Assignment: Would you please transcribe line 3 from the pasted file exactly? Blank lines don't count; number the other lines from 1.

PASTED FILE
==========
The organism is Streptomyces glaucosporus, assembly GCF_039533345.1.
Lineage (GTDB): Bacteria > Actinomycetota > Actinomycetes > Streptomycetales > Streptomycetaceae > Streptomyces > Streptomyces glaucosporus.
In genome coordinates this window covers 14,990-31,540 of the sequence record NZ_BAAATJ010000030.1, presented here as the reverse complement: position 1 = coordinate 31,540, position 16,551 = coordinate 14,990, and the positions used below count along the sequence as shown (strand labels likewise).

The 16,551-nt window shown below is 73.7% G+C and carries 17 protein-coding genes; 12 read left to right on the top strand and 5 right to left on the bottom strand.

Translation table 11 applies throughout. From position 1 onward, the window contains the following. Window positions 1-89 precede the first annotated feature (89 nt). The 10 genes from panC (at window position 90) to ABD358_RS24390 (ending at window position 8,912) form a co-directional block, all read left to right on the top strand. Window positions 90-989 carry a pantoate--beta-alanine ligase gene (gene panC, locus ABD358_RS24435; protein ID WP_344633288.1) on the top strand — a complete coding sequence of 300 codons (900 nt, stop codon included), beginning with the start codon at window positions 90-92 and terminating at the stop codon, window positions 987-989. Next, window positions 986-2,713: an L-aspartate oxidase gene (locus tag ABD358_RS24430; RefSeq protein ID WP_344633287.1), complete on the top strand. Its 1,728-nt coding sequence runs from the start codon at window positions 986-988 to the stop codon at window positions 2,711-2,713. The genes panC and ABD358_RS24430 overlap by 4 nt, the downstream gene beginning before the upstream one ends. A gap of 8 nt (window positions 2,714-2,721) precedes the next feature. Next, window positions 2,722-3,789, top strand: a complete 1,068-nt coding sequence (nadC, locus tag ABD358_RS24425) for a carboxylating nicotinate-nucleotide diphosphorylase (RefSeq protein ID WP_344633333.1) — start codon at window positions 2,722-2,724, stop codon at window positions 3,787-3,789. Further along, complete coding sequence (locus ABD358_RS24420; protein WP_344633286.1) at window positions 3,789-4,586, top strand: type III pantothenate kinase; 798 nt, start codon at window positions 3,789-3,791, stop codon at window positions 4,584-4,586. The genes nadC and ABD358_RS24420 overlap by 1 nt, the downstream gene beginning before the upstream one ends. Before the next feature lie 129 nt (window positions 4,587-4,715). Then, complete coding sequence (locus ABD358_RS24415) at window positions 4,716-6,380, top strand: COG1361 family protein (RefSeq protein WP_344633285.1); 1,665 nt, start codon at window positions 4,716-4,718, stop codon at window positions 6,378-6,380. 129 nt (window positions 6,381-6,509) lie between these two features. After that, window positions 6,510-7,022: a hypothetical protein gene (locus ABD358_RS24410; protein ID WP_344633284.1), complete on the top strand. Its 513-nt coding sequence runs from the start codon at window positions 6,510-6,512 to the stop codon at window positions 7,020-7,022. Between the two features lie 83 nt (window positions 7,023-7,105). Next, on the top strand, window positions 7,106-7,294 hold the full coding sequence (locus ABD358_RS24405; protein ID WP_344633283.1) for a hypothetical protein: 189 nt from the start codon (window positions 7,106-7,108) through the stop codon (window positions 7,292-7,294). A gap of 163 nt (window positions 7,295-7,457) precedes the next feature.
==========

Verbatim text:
In genome coordinates this window covers 14,990-31,540 of the sequence record NZ_BAAATJ010000030.1, presented here as the reverse complement: position 1 = coordinate 31,540, position 16,551 = coordinate 14,990, and the positions used below count along the sequence as shown (strand labels likewise).